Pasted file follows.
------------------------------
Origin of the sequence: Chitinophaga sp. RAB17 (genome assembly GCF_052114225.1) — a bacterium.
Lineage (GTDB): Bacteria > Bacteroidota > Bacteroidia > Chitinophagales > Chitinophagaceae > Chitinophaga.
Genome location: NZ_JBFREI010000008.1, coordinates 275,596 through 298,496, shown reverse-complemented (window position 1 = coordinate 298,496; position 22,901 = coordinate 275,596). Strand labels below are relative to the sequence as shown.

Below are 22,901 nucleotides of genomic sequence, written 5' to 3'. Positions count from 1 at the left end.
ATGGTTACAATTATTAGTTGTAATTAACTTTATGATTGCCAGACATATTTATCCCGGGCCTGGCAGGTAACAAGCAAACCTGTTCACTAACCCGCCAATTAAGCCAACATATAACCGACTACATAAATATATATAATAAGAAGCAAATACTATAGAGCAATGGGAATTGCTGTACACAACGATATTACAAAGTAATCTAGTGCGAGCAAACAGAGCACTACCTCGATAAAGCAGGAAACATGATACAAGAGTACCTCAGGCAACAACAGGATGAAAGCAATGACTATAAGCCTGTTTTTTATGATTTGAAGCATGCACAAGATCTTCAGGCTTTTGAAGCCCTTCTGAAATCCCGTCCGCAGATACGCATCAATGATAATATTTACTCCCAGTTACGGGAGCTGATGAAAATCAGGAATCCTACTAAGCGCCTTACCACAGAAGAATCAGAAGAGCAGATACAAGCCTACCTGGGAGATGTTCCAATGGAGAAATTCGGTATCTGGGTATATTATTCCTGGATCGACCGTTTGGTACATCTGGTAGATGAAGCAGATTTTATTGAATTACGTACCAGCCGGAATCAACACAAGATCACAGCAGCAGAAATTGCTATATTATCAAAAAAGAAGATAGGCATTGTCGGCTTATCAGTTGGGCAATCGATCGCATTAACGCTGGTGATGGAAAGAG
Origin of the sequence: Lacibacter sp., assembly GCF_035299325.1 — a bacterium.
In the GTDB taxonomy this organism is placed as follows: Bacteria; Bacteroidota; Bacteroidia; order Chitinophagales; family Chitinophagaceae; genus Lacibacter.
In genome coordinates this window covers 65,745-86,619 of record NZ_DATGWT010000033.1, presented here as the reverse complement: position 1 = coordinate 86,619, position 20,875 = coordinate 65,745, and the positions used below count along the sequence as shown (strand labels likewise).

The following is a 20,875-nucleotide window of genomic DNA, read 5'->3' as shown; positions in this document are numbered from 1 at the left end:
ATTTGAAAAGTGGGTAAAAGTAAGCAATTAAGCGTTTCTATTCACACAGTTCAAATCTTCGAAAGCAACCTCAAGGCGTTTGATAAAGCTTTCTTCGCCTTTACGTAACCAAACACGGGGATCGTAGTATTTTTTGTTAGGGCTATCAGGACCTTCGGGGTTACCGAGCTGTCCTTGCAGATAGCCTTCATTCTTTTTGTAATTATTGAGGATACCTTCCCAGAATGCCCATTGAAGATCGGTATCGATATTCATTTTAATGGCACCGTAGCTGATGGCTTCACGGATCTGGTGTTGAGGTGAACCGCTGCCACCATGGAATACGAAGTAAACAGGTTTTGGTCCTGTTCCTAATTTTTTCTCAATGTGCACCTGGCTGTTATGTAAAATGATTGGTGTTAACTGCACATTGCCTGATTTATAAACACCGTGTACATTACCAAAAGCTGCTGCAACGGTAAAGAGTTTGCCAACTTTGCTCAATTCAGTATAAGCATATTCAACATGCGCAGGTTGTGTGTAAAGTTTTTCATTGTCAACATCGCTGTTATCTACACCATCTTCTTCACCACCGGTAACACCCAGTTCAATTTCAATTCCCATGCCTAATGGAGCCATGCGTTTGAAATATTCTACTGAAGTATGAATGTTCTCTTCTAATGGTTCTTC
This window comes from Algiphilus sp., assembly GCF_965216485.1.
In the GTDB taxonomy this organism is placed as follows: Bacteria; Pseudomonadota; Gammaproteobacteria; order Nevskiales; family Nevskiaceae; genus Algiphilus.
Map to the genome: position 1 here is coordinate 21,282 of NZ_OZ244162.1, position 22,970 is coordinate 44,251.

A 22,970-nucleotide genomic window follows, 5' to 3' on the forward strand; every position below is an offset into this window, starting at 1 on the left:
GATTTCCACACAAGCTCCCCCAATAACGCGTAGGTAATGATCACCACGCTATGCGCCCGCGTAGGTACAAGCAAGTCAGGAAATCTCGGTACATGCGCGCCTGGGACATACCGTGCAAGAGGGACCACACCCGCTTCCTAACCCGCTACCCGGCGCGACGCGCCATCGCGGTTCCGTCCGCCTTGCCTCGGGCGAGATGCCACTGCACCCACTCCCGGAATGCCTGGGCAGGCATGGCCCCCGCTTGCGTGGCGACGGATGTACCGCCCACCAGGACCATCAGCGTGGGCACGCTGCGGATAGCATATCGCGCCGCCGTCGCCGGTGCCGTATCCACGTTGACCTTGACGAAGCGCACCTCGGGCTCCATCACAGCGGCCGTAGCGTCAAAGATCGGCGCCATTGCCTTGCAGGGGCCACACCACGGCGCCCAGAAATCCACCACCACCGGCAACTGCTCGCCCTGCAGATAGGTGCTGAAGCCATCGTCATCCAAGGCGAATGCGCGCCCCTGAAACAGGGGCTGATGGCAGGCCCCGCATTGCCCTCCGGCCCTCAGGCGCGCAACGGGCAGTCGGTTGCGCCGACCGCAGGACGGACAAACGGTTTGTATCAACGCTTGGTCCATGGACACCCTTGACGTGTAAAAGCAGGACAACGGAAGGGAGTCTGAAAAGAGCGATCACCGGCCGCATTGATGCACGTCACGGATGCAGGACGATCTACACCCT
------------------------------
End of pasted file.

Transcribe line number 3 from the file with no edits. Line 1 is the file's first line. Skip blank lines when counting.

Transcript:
Genome location: NZ_JBFREI010000008.1, coordinates 275,596 through 298,496, shown reverse-complemented (window position 1 = coordinate 298,496; position 22,901 = coordinate 275,596). Strand labels below are relative to the sequence as shown.